Rising waters in Shuswap rivers has heightened concern for the state of glaciers in the region and elsewhere.
According to glaciologists and others who closely monitor the state of glaciers, the recent extreme heat wave has resulted in accelerated glacier melt in in B.C., Alberta and Washington state.
“This is very serious,” said Jim Cooperman of the Shuswap Environmental Action Society, which has been tracking the size of local glaciers as part of an ongoing study.
Based on what’s been happening since June 30, Cooperman expects the glaciers measured in the study will be reduced in size.
Cooperman referred to the Shuswap Lake Watch website which, in addition to graphing the lake level, shows local snowpack levels. Graphs for Silver Star, Celista and Park mountains show snowpack having gone down to zero by June 18 at the latest.
“The difference here is the snow finished melting off the mountains two weeks ago now,” said Cooperman, explaining the recent rise in river levels is not related to snowpack melt.
Cooperman said local glaciers appear to be melting faster than anticipated, and he is concerned with the implications this will have on the local watershed.
Dr. Thomas Pypker, a hydrologist with Thompson Rivers University who teaches courses on watershed management, and has taught classes on climate change as well, suggested the heat dome accelerated what’s been happening with glaciers over the past 50 or so years.
“Most of our glaciers – in fact, I think all now, are receding, and it’s expected about 90 per cent in our mountains locally will be gone by the end of the century,” said Pypker.
Pypker referred to glaciers as a kind of water bank that as of late, are being withdrawn from more then they’re being replenished.
“They’ve been largely oversupplying our summer water supply because they’ve been melting,” said Pypker.
Pypker said the recent heat dome accelerates what’s already a melting scenario, and the melting scenario is connected to climate change.
“This naturally occurs every year but climate change has resulted in the melt happening faster,” said Pypker, warning we can expect a similar trend for the occurrence of extreme heat and heat domes.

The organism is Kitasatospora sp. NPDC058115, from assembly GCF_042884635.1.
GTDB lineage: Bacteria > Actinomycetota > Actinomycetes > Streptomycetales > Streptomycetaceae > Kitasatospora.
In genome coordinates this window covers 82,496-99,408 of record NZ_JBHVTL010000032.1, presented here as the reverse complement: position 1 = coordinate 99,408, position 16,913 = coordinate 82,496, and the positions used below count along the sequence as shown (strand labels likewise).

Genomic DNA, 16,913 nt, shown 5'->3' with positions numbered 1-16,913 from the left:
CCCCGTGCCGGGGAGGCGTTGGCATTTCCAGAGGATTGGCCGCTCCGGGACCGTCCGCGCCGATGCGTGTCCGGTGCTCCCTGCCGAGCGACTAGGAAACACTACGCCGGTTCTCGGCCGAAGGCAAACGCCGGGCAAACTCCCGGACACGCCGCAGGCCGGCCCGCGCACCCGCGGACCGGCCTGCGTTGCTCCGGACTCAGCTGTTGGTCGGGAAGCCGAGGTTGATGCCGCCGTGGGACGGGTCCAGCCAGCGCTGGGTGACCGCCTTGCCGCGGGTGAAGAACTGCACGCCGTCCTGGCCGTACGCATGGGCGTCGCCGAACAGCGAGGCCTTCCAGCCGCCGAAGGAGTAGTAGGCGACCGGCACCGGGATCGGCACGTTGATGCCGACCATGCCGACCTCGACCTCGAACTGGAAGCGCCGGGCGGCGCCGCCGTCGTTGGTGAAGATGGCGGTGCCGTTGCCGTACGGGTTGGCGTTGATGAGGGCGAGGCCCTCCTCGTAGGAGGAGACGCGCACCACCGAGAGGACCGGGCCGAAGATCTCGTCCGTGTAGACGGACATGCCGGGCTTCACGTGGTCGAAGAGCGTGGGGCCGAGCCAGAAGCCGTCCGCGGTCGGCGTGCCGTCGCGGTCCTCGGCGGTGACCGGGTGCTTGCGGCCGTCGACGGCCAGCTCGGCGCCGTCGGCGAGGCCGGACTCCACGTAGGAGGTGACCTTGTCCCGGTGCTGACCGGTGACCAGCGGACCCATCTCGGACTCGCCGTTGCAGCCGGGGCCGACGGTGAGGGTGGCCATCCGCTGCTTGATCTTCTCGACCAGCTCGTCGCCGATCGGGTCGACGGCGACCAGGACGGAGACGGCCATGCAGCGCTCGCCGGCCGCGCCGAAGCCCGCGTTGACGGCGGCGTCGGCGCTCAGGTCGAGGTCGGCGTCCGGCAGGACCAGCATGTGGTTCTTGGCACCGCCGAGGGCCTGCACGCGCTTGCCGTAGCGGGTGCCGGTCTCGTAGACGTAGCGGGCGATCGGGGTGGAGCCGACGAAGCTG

“In the past we’ve had extreme heat waves. The reality is we’re going to have them more frequently, and those more frequent heat waves are going to then cycle back and feedback into melting the glaciers faster,” said Pypker, adding all of this will have serious implications on everything from the agricultural industry to salmon migration.
Pypker admits to being taken aback by the intensity of the recent heat wave, and said their increasing frequency in the world should be a wake-up call.
“That’s the litmus test – one-off heat waves are not a proof of climate change,” said Pypker. “But the fact we’re starting to see an acceleration and a repetition of them is the alarm bell. I’m hoping the only good thing to come out of this heatwave is maybe we, as a country, recognize, OK, this is a problem, and we need to actually do something about it. Our governments talk a lot about it, but they don’t, up to this point, do a lot.”
Cooperman said the local glacier study will continue later this year.
“We’re going to graph it this fall. We’ll have a better idea, but it’s going to be likely an exponential graph, just like the old hockey-stick graph that describes climate change,” said Cooperman. “The amount of melting is going to increase every year.”
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